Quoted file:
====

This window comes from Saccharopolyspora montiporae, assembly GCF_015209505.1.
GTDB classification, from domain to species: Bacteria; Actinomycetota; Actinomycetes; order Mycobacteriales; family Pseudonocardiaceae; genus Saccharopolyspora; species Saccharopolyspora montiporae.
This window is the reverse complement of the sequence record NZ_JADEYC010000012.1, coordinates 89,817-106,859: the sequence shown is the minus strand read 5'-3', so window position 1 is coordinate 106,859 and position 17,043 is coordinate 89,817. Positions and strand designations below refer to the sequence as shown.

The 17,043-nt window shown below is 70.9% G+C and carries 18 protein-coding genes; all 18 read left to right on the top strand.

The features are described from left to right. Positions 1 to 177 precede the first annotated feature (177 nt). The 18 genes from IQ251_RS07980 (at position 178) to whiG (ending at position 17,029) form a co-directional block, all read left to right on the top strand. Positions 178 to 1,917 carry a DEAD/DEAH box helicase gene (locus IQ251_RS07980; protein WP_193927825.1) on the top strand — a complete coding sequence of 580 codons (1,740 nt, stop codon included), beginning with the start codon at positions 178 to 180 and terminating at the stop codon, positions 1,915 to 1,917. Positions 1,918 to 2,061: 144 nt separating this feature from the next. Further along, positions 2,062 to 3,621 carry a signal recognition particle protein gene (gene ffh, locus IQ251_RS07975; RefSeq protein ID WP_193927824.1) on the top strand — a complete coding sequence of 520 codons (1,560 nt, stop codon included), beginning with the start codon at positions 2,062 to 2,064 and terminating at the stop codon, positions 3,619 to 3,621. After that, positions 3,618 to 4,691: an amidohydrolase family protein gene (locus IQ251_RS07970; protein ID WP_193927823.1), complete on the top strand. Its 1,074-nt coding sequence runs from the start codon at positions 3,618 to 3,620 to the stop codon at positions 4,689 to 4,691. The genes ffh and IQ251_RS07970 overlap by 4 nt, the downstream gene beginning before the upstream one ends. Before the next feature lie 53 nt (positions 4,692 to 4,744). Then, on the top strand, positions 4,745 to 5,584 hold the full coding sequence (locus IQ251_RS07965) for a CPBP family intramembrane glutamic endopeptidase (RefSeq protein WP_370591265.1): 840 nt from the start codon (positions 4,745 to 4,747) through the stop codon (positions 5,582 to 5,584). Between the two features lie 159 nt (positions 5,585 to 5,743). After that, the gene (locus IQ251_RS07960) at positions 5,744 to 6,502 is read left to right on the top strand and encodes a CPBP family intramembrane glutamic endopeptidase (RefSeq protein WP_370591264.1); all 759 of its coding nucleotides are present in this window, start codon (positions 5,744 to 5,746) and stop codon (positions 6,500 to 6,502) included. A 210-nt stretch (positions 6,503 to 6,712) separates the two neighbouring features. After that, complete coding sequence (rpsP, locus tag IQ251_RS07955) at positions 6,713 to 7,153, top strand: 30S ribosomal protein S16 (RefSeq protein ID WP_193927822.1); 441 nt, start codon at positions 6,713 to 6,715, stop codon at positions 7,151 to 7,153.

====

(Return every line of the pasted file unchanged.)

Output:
This window comes from Saccharopolyspora montiporae, assembly GCF_015209505.1.
GTDB classification, from domain to species: Bacteria; Actinomycetota; Actinomycetes; order Mycobacteriales; family Pseudonocardiaceae; genus Saccharopolyspora; species Saccharopolyspora montiporae.
This window is the reverse complement of the sequence record NZ_JADEYC010000012.1, coordinates 89,817-106,859: the sequence shown is the minus strand read 5'-3', so window position 1 is coordinate 106,859 and position 17,043 is coordinate 89,817. Positions and strand designations below refer to the sequence as shown.

The 17,043-nt window shown below is 70.9% G+C and carries 18 protein-coding genes; all 18 read left to right on the top strand.

The features are described from left to right. Positions 1 to 177 precede the first annotated feature (177 nt). The 18 genes from IQ251_RS07980 (at position 178) to whiG (ending at position 17,029) form a co-directional block, all read left to right on the top strand. Positions 178 to 1,917 carry a DEAD/DEAH box helicase gene (locus IQ251_RS07980; protein WP_193927825.1) on the top strand — a complete coding sequence of 580 codons (1,740 nt, stop codon included), beginning with the start codon at positions 178 to 180 and terminating at the stop codon, positions 1,915 to 1,917. Positions 1,918 to 2,061: 144 nt separating this feature from the next. Further along, positions 2,062 to 3,621 carry a signal recognition particle protein gene (gene ffh, locus IQ251_RS07975; RefSeq protein ID WP_193927824.1) on the top strand — a complete coding sequence of 520 codons (1,560 nt, stop codon included), beginning with the start codon at positions 2,062 to 2,064 and terminating at the stop codon, positions 3,619 to 3,621. After that, positions 3,618 to 4,691: an amidohydrolase family protein gene (locus IQ251_RS07970; protein ID WP_193927823.1), complete on the top strand. Its 1,074-nt coding sequence runs from the start codon at positions 3,618 to 3,620 to the stop codon at positions 4,689 to 4,691. The genes ffh and IQ251_RS07970 overlap by 4 nt, the downstream gene beginning before the upstream one ends. Before the next feature lie 53 nt (positions 4,692 to 4,744). Then, on the top strand, positions 4,745 to 5,584 hold the full coding sequence (locus IQ251_RS07965) for a CPBP family intramembrane glutamic endopeptidase (RefSeq protein WP_370591265.1): 840 nt from the start codon (positions 4,745 to 4,747) through the stop codon (positions 5,582 to 5,584). Between the two features lie 159 nt (positions 5,585 to 5,743). After that, the gene (locus IQ251_RS07960) at positions 5,744 to 6,502 is read left to right on the top strand and encodes a CPBP family intramembrane glutamic endopeptidase (RefSeq protein WP_370591264.1); all 759 of its coding nucleotides are present in this window, start codon (positions 5,744 to 5,746) and stop codon (positions 6,500 to 6,502) included. A 210-nt stretch (positions 6,503 to 6,712) separates the two neighbouring features. After that, complete coding sequence (rpsP, locus tag IQ251_RS07955) at positions 6,713 to 7,153, top strand: 30S ribosomal protein S16 (RefSeq protein ID WP_193927822.1); 441 nt, start codon at positions 6,713 to 6,715, stop codon at positions 7,151 to 7,153.